Dr. Virginia Apgar Photograph from Public Information Department, The National Foundation (the March of Dimes). Forms part of New York World-Telegram and the Sun Newspaper Photograph Collection (Library of Congress). Photo credit: March of Dimes – Library of Congress, Public Domain, https://commons.wikimedia.org/w/index.php?curid=43770603

 

Virginia Apgar (June 7, 1909 – August 7, 1974) was an American obstetrical anesthesiologist, best known as the inventor of the Apgar score, a way to quickly assess the health of a newborn child immediately after birth. She was a leader in the fields of anesthesiology and teratology, and introduced obstetrical considerations to the established field of neonatology. The youngest of three children, Apgar was born and raised in Westfield, New Jersey to a musical family, the daughter of Helen May (Clarke) and Charles Emory Apgar. Her father was an insurance executive, and also an amateur inventor and astronomer. She graduated from Westfield High School in 1925, knowing that she wanted to be a doctor.

 

Apgar graduated from Mount Holyoke College in 1929, where she studied zoology with minors in physiology and chemistry. In 1933, she graduated fourth in her class from Columbia University College of Physicians and Surgeons (P&S) and completed a residency in surgery at P&S in 1937. She was discouraged by Dr. Allen Whipple, the chairman of surgery at Columbia-Presbyterian Medical Center, from continuing her career as a surgeon because he had seen many women attempt to be successful surgeons and ultimately fail. He instead encouraged her to practice anesthesiology because he felt that advancements in anesthesia were needed to further advance surgery and felt that she had the “energy and ability“ to make a significant contribution. Deciding to continue her career in anesthesiology, she trained for six months under Dr. Ralph Waters at the University of Wisconsin-Madison, where he had established the first anesthesiology department in the United States. She then studied for a further six months under Dr. Ernest Rovenstine in New York at Bellevue Hospital. She received a certification as an anesthesiologist in 1937, and returned to P&S in 1938 as director of the newly formed division of anesthesia. She later received a Master’s Degree in Public Health at Johns Hopkins School of Hygiene and Public Health, graduating in 1959.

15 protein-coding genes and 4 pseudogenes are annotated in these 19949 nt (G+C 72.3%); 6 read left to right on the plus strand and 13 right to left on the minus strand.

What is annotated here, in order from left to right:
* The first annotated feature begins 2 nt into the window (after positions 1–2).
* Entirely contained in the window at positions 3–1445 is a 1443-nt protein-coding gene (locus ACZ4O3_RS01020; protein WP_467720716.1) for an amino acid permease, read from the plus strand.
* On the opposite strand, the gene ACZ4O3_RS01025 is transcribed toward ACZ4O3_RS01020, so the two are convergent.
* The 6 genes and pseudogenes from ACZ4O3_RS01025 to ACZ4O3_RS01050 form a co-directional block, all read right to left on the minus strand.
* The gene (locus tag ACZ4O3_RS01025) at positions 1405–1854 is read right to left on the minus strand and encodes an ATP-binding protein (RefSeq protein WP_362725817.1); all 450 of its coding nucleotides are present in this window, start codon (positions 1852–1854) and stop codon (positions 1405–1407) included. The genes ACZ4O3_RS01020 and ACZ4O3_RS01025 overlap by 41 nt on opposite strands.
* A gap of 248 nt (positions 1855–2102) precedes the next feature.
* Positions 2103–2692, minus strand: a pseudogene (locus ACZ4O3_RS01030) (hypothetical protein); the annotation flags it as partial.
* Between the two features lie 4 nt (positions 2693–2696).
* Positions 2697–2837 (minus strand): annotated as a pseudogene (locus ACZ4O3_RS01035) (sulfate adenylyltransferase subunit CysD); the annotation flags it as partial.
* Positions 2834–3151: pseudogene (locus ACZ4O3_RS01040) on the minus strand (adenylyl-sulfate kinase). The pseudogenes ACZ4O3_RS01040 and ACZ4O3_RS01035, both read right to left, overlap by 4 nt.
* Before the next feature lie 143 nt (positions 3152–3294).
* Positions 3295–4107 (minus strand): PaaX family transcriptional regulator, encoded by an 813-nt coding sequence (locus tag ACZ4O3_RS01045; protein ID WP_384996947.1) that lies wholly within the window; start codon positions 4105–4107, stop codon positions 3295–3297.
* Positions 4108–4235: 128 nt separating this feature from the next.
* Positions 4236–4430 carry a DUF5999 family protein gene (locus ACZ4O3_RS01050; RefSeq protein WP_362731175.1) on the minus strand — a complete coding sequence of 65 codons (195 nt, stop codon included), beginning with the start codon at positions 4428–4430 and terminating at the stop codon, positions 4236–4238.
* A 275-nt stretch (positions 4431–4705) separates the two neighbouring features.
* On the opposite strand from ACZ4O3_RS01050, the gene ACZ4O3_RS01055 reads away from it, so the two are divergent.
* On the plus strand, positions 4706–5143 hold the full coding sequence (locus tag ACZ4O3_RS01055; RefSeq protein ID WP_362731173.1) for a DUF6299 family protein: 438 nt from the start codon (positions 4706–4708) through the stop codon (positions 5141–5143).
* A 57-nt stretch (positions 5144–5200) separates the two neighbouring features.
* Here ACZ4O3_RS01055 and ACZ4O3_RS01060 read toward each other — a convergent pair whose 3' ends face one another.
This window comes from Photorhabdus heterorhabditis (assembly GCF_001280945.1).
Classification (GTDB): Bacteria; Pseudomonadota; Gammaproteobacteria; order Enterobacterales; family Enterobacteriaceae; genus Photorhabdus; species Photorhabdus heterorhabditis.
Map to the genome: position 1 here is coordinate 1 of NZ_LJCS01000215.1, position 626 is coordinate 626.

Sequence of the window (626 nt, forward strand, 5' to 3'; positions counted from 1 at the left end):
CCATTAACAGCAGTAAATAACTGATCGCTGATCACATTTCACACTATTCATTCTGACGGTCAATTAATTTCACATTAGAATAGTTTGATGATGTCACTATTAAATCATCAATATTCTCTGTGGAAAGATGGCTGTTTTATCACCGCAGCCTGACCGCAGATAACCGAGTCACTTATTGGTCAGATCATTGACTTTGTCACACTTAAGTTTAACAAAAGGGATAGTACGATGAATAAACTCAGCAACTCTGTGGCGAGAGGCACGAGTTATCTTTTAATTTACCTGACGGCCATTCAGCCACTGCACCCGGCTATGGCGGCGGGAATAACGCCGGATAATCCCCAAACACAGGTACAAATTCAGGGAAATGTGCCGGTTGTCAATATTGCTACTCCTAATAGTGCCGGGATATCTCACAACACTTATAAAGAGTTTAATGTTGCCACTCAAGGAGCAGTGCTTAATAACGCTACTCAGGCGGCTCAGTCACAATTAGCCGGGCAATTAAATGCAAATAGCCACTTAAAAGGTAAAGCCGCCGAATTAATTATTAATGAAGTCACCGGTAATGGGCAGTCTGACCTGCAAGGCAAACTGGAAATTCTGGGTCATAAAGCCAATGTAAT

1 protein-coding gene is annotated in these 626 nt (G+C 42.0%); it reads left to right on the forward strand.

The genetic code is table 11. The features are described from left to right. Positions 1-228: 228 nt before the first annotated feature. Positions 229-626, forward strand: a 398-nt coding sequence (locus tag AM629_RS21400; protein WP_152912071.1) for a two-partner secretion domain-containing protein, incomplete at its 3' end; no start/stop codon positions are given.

As the first woman to head a specialty division at Columbia-Presbyterian Medical Center (now New York-Presbyterian Hospital) and Columbia University College of Physicians and Surgeons, Apgar faced many obstacles. In conjunction with Dr. Allen Whipple, she started P&S’s anesthesia division. Apgar was placed in charge of the division’s administrative duties and was also tasked with coordinating the staffing of the division and its work throughout the hospital. Throughout much of the 1940s, she was an administrator, teacher, recruiter, coordinator and practicing physician. It was often difficult to find residents for the program, as anesthesiology had only recently been converted from a nursing specialty to a physician specialty. New anesthesiologists also faced scrutiny from other physicians, specifically surgeons, who were not used to having an anesthesia-specialized MD in the operating room. These difficulties led to issues in gaining funding and support for the division. With America’s entrance into World War II in 1941, many medical professionals enlisted in the military to help the war effort, which created a serious staffing problem for domestic hospitals, including Apgar’s division. When the war ended in 1945, interest in anesthesiology was renewed in returning physicians, and the staffing problem for Apgar’s division was quickly resolved. The specialty’s growing popularity and Apgar’s development of its residency program prompted P&S to establish it as an official department in 1949. Due to her lack of research, Apgar was not made the head of the department as was expected and the job was given to her colleague, Dr. Emmanuel Papper. Apgar was given a faculty position at P&S. In 1949, Apgar became the first woman to become a full professor at P&S, where she remained until 1959. During this time, she also did clinical and research work at the affiliated Sloane Hospital for Women, still a division of New York-Presbyterian Hospital. In 1953, she introduced the first test, called the Apgar score, to assess the health of newborn babies.